When you get together with family only once or twice a year, it can be a surprise to see how they are doing. In some cases, they might have new friends, activities or plans. In other scenarios, an elder loved one may have some new challenges.
Driving a car requires a constellation of skills coming together: good eyesight, knowledge of rules of the road, ability to react quickly and stay alert. As people age, live with a chronic illness or experience side effects from medications, these driving skills can be affected and even impaired.
Take a look at our infographic for some of the warning signs that it might be time to take away Mom or Dad’s car keys. If any of these apply to your loved one, consider doing the following:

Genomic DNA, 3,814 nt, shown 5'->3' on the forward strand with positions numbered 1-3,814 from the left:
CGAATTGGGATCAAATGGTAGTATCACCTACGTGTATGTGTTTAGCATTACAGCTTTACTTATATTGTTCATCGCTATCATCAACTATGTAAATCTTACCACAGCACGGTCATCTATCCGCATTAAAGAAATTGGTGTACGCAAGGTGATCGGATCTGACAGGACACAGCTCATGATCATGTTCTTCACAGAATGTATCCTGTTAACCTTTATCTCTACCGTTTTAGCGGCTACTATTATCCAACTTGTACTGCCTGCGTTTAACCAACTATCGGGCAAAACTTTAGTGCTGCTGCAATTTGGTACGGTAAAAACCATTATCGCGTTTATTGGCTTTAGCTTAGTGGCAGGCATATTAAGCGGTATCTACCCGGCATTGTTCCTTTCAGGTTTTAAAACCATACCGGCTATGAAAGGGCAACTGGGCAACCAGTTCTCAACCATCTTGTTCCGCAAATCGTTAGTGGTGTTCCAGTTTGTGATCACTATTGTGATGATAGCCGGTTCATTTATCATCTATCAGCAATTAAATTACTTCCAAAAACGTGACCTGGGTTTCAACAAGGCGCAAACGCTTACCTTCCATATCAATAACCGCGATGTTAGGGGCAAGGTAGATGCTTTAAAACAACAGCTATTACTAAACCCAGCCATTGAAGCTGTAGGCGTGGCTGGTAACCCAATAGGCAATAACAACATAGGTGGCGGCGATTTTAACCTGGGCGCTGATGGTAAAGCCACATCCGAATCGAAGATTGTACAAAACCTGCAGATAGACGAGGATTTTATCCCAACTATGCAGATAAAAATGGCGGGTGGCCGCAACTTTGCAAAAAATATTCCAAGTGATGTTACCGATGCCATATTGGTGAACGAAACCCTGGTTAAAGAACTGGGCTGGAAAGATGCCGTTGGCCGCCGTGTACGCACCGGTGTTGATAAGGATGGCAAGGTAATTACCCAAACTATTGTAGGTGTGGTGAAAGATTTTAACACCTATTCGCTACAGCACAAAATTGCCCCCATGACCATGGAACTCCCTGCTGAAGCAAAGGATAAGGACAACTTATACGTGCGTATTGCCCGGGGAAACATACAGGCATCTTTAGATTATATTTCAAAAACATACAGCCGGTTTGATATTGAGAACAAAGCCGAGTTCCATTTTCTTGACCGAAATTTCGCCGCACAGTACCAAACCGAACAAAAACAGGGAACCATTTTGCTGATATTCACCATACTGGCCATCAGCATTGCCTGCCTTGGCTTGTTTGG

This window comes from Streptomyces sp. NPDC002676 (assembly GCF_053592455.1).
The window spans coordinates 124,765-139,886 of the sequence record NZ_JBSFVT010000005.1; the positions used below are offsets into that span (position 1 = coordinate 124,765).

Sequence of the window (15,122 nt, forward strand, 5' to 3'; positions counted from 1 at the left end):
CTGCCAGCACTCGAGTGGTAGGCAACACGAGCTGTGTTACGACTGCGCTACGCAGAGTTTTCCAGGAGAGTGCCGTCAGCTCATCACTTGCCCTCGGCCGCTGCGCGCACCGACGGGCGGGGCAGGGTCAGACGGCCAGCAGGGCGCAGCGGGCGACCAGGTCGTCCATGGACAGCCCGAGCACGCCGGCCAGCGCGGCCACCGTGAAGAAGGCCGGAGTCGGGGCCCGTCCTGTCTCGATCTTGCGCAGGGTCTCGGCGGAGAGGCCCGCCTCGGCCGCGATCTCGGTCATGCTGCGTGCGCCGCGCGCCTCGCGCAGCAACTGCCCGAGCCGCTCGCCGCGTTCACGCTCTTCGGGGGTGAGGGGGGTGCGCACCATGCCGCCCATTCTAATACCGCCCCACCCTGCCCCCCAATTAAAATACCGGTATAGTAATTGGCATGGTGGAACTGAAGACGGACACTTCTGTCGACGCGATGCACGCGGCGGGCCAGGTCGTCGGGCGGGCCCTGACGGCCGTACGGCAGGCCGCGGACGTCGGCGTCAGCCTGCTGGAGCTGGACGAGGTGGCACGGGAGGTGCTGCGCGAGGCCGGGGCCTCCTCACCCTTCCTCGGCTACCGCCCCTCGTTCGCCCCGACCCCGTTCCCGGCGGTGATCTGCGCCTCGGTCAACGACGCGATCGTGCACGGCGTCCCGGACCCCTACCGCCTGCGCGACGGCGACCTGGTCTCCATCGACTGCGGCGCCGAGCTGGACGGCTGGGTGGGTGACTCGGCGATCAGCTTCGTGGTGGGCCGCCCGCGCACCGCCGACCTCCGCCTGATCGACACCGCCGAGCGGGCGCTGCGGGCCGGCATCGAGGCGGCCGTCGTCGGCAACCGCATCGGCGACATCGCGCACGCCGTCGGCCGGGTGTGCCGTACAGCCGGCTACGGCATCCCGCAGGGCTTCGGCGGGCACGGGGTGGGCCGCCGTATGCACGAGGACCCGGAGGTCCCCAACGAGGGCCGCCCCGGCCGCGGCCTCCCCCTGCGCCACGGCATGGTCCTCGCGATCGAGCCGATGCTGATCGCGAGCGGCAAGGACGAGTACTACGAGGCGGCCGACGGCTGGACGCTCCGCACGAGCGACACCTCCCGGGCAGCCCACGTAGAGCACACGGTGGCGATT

Take a closer look at this infographic to learn more about the warning signs to look for when in the car with an elderly loved one.
When you plan for assistance after a surgery for yourself or a loved one, it’s important to think about things before the surgery takes place when possible.
The introduction of a global pandemic brought about a drastic change in how medical care not only can be offered, but how its delivery is sometimes preferred. Learn how home care can help.
Not everyone has the same prevalence for dementia, and research shows that African Americans have a significantly higher chance of developing Alzheimer’s disease, the most common form of dementia.